“When the judge said, ‘For better or worse,’ I agreed quick enough.” Lars pinned her with his piercing gaze. “Nobody tell you how bad the worse can get.”

As Jenna continues to struggle with an overwhelming grief, she finds herself in Minnesota, in the middle of the winter. Let it be said, that I was reading this in the direct sunlight, while rays burned a lacy pattern into my legs in the shape of my shorts – and I still shivered while reading! If that doesn’t convince you of Maxwell’s wizardry with words, I don’t know what will. 

Jenna saw the resemblance now. It was in the eyes, in the set of the shoulders, and in the complete disregard for the wishes of the people around them.

And as Jenna and Lars grew on each other, and realized that each had an invisible burden they carried, I cried. I cried multiple times. I cried when Jenna saw the northern lights. I cried during Jenna’s lone trip out on the boat to the middle of the lake. I don’t remember the last book I cried during, but it’d been a minute. This read was so emotional, so raw, though, that I couldn’t help it. (And I wish I could be more specific but I don’t want to spoil the book for those that haven’t read it – if you’ve read it you know exactly what happens during each scene). 

Is there anything so empty as something that’s once been full?

I also liked that Eliza didn’t shy away from mental illness – she addresses its ups and its downs. While I haven’t had such personal experience with someone who was suicidal, or with someone that was bipolar, manic depressive or had SAD, I felt that The Widow’s Watcher did a good job of explaining it from both the side of the individual with the mental illness, as well as from the side of those living with them.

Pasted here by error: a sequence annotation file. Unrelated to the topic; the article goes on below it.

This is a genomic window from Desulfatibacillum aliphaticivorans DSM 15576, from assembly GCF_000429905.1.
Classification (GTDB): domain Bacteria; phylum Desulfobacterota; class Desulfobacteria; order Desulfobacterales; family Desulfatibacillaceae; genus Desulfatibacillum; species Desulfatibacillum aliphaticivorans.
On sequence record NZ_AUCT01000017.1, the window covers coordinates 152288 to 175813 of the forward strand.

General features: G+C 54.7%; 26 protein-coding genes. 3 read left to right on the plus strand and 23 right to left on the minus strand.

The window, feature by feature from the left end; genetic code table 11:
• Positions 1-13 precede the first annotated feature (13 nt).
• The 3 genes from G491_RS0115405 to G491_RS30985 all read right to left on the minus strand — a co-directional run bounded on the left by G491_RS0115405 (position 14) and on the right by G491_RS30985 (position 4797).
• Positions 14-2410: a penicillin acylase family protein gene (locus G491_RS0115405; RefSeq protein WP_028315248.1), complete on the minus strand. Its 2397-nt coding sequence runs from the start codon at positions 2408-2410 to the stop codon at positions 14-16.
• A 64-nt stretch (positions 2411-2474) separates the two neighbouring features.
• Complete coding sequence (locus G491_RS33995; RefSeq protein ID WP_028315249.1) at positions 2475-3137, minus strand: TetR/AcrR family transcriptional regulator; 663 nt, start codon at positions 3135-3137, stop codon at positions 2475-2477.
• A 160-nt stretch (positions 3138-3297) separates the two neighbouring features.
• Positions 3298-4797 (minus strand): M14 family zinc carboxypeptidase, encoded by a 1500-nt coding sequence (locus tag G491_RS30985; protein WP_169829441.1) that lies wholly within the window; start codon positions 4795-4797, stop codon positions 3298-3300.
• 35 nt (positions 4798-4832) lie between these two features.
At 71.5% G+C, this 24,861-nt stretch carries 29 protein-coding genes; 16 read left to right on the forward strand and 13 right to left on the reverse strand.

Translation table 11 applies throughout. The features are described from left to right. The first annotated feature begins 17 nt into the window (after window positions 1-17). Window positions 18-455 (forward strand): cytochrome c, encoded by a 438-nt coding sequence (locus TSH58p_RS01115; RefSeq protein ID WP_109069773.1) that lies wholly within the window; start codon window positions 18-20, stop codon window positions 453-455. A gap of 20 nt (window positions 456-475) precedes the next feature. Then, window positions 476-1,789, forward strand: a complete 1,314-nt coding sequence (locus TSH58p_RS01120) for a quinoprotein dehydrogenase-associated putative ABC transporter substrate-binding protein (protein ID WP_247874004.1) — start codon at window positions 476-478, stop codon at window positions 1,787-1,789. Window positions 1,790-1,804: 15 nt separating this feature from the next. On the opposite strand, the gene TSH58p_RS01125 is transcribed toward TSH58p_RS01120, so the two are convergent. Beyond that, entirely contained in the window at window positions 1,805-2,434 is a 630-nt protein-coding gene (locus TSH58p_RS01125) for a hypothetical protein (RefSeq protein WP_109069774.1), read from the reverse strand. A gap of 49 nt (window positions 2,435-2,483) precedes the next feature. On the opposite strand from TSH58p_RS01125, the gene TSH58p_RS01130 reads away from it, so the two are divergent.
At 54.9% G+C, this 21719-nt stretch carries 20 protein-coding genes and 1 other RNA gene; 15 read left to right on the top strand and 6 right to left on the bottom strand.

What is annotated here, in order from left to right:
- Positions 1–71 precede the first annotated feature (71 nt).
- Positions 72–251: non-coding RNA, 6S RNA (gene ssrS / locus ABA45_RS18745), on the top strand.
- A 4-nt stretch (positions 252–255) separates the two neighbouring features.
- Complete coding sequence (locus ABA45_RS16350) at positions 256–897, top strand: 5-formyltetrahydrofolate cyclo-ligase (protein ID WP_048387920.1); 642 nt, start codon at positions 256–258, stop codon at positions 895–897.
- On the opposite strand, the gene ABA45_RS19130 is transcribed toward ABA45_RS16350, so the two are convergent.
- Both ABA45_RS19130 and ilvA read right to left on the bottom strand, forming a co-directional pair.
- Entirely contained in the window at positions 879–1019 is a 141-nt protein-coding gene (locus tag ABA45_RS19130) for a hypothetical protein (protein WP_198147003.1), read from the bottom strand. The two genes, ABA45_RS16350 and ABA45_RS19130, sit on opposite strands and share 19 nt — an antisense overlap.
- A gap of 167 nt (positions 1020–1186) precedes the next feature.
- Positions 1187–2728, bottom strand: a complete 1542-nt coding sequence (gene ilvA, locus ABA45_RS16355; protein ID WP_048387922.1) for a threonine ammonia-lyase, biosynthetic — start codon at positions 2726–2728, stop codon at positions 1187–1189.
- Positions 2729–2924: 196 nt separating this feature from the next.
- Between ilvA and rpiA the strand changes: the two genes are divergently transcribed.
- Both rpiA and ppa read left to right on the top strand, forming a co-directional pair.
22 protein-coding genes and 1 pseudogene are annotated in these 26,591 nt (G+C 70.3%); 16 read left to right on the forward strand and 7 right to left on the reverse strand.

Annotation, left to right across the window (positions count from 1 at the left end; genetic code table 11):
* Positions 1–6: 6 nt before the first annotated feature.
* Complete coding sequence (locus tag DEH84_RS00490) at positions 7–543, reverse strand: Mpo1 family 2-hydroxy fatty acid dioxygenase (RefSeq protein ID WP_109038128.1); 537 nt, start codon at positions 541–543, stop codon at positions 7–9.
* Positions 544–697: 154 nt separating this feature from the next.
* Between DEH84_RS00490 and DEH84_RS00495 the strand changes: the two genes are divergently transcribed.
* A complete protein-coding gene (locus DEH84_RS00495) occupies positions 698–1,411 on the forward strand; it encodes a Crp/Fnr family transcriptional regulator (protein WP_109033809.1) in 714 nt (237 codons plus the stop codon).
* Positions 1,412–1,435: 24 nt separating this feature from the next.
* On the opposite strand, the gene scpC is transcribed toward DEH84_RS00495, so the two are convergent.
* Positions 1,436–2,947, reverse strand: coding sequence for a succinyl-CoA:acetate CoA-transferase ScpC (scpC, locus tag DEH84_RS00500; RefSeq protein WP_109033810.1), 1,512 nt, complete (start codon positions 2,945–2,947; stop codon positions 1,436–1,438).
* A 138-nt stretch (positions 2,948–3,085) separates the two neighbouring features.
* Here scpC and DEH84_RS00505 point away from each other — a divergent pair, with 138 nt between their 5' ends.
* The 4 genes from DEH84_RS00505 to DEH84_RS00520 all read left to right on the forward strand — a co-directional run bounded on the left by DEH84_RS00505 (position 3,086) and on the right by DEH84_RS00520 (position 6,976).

Of course, there were also secrets. So many secrets, so many plot twists. Each character hid a secret greater than the next, and even the ones you least suspected had a burden that weighed them down. It wasn’t a thriller, but it held me in suspense and the slow burn was almost better than the fast-paced twists and turns of some other books I have read. 

I’ll agree that perhaps this wasn’t the best choice for a summer read, but I think that this book would have been even more emotionally wrecking if I read it during the winter. And Maxwell’s writing is superb – I fell headlong into it despite the heat around me. Give it a shot, and tell me how you feel about it. Does it make you cry to? Does it make you hold your family a little closer? Or perhaps, like Jenna you need that human connection. Reach out to me. I’ll always be here to listen. And in the meanwhile, I am going to go tell my family just how much I love them – you never know what life holds. 

 

20 thoughts on “Review: The Widow’s Watcher by Eliza Maxwell

  1. Ohh wow, amazing review this book looks and sounds like an intense and emotional book plus I love that it has mental illness in the book as well. I might need to check out this book one day thank you so much for sharing your awesome post.

    Liked by 1 person